UN envoy reports on 'constructive' discussions with Burundi to resolve differences
The United Nations envoy on conflict prevention has said that the international community and the Government of Burundi would find a common ground for implementing the Security Council resolution that proposes the deployment of unarmed UN police officers through continued dialogue.
“Our discussions were constructive and I'm confident that with continuous engagement and political will, we will find common ground as a basis for moving forward with the implementation of the resolution,” said Jamal Benomar, the Special Adviser to the Secretary-General for Conflict Prevention, after he briefed the 15-member Council yesterday on his recent visit to Burundi.
The Council dispatched him to consult with officials in Burundi to find a way forward on all issues related to peace and security and UN activities in the country, after the Government earlier rejected the Council resolution on establishing a police officers' component there and amid reports that it will withdraw from the International Criminal Court ( ICC ).
Council Resolution 2303, adopted on 29 July 2016, authorized up to 228 UN individual police officers for the component, to be deployed in the capital, Bujumbura, and throughout Burundi, for one year.
Also through the resolution adopted by 11 votes in favour to none against with four abstentions (Angola, China, Egypt, Venezuela), the Council expressed “its intention to pursue targeted measures against all actors, inside and outside Burundi, who threaten the peace and security of Burundi.”
In yesterday's briefing, Mr. Benomar told the Council that he had held the various meetings with the Government and other stakeholders there, as well as with former President Benjamin Mkapa, the facilitator of the East African Community (EAC)-led dialogue, in Dar es Salaam.
“I told the Council that I listened carefully to the views and concerns of the Burundian Government in respect to resolution 2303, particularly regarding the proposed deployment of unarmed UN police officers,” Mr. Benomar said.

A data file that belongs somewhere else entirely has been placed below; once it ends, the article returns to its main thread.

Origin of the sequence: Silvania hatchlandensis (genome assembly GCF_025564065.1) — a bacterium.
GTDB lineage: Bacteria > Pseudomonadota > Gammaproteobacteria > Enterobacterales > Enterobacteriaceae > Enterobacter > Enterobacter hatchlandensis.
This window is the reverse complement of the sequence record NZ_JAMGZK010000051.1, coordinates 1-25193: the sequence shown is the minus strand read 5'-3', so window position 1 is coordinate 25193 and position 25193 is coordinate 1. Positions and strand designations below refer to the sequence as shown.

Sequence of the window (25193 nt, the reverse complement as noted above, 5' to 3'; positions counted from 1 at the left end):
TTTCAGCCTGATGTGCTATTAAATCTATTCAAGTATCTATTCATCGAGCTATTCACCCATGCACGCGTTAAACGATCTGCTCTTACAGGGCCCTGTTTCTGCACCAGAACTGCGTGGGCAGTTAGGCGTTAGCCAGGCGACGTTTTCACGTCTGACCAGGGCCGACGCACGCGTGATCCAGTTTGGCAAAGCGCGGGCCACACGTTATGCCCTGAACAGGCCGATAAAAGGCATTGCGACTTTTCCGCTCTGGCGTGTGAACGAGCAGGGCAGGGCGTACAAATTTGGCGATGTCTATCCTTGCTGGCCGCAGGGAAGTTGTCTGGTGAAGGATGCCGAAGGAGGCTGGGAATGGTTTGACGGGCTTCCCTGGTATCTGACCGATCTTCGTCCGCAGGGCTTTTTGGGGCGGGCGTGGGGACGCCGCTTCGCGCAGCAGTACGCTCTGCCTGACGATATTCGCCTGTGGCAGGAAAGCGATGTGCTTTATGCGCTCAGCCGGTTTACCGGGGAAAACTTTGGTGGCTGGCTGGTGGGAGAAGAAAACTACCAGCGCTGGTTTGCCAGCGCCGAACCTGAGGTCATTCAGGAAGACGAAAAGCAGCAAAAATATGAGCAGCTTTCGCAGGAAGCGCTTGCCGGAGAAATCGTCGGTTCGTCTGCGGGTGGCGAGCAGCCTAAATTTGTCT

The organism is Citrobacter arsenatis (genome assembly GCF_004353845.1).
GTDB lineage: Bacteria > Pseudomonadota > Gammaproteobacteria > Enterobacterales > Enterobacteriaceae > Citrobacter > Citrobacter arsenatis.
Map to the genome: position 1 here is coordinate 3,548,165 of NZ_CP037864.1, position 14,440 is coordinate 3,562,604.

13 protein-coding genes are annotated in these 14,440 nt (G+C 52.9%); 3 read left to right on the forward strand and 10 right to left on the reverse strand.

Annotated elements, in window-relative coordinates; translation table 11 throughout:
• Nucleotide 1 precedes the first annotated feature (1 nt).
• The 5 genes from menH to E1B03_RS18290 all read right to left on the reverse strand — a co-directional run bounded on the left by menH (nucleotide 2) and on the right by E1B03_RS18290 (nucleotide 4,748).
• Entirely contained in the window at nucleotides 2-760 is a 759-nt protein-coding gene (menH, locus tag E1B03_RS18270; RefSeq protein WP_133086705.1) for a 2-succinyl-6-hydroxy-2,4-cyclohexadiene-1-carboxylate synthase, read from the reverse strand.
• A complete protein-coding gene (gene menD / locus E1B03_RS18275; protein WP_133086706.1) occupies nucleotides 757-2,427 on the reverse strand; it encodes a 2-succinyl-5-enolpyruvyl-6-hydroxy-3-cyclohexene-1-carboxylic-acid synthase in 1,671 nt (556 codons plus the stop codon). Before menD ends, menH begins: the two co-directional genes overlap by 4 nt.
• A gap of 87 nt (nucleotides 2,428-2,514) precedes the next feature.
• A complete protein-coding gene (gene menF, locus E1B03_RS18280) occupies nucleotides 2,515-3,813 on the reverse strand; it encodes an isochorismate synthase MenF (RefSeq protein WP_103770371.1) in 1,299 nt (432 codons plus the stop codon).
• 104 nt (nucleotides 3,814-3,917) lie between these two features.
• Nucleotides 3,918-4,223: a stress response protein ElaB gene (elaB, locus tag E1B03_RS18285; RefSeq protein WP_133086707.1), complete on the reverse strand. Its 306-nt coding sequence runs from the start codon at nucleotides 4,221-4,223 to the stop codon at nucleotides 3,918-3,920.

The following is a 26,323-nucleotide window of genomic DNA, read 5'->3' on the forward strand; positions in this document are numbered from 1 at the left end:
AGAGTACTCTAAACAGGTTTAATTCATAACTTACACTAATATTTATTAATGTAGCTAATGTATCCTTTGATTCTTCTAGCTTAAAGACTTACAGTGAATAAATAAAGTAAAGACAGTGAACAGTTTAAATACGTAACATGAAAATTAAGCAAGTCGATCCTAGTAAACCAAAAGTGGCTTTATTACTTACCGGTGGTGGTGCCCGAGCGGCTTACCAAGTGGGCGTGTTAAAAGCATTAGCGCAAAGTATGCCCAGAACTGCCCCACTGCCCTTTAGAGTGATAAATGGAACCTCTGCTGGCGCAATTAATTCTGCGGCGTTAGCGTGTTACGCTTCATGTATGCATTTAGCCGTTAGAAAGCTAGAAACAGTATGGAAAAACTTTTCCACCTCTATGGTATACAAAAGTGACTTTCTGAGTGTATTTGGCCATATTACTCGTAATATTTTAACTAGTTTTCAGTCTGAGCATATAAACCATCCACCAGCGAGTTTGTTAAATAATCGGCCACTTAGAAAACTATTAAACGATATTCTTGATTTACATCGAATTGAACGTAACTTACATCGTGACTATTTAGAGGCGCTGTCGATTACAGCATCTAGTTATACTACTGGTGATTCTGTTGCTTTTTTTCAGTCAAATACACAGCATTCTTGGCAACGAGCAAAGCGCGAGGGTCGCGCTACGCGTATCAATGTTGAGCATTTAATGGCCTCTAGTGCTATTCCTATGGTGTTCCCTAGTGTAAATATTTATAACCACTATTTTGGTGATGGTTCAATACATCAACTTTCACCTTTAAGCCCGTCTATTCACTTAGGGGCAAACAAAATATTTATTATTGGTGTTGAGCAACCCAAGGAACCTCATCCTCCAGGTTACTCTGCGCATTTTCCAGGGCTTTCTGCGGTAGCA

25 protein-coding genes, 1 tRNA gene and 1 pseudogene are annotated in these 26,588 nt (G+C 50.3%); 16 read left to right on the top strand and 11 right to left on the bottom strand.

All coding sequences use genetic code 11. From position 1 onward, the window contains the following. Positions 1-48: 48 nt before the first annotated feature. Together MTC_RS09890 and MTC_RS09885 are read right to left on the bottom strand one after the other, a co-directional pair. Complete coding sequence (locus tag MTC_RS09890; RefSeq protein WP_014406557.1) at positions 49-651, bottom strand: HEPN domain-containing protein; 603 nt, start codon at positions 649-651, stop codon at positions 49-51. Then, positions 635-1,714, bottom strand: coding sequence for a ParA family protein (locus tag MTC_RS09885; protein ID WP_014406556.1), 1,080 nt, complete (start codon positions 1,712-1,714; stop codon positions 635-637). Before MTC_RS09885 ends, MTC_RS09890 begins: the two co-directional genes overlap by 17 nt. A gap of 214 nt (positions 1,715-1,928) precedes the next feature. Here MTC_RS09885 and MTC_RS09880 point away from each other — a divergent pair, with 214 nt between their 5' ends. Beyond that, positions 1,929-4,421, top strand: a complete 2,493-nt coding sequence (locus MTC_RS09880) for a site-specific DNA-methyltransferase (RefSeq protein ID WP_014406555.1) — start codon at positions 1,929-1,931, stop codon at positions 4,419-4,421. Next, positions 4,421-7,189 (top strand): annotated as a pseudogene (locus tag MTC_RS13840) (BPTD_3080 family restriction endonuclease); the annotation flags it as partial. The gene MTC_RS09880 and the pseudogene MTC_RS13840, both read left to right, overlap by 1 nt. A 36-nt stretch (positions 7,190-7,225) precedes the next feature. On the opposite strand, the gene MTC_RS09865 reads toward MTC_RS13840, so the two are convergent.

“I told the Council that I believe we need a new compact between the Government of Burundi and the international community, with both sides engaging in a constructive effort to promote peace and stability, in full respect of Burundi's sovereignty,” he added.
Noting that the Burundian people are suffering the economic and humanitarian consequences of this situation, the special adviser said that the UN is seeking to increase its efforts to meet the needs of the population.
“But in order to address the many implications of this crisis in the long-term, its root causes must be tackled – a Burundian-led political process and a genuine and inclusive dialogue are urgently needed,” he stressed.
“I look forward to continued engagement with the Burundian Government and other stakeholders in order to reach consensus on the steps needed to move the country forward,” he added.
The United Nations works with Burundi, including through the Peacebuilding Commission (PBC), an intergovernmental advisory body that supports peace efforts in countries emerging from conflict.
Burundi was thrown into fresh crisis more than a year ago when President Pierre Nkurunziza decided to run for a controversial third term that he went on to win. To date, it has been reported that hundreds of people have been killed, more than 250,000 have fled the nation, and thousands more have been arrested and possibly subjected to human rights violations.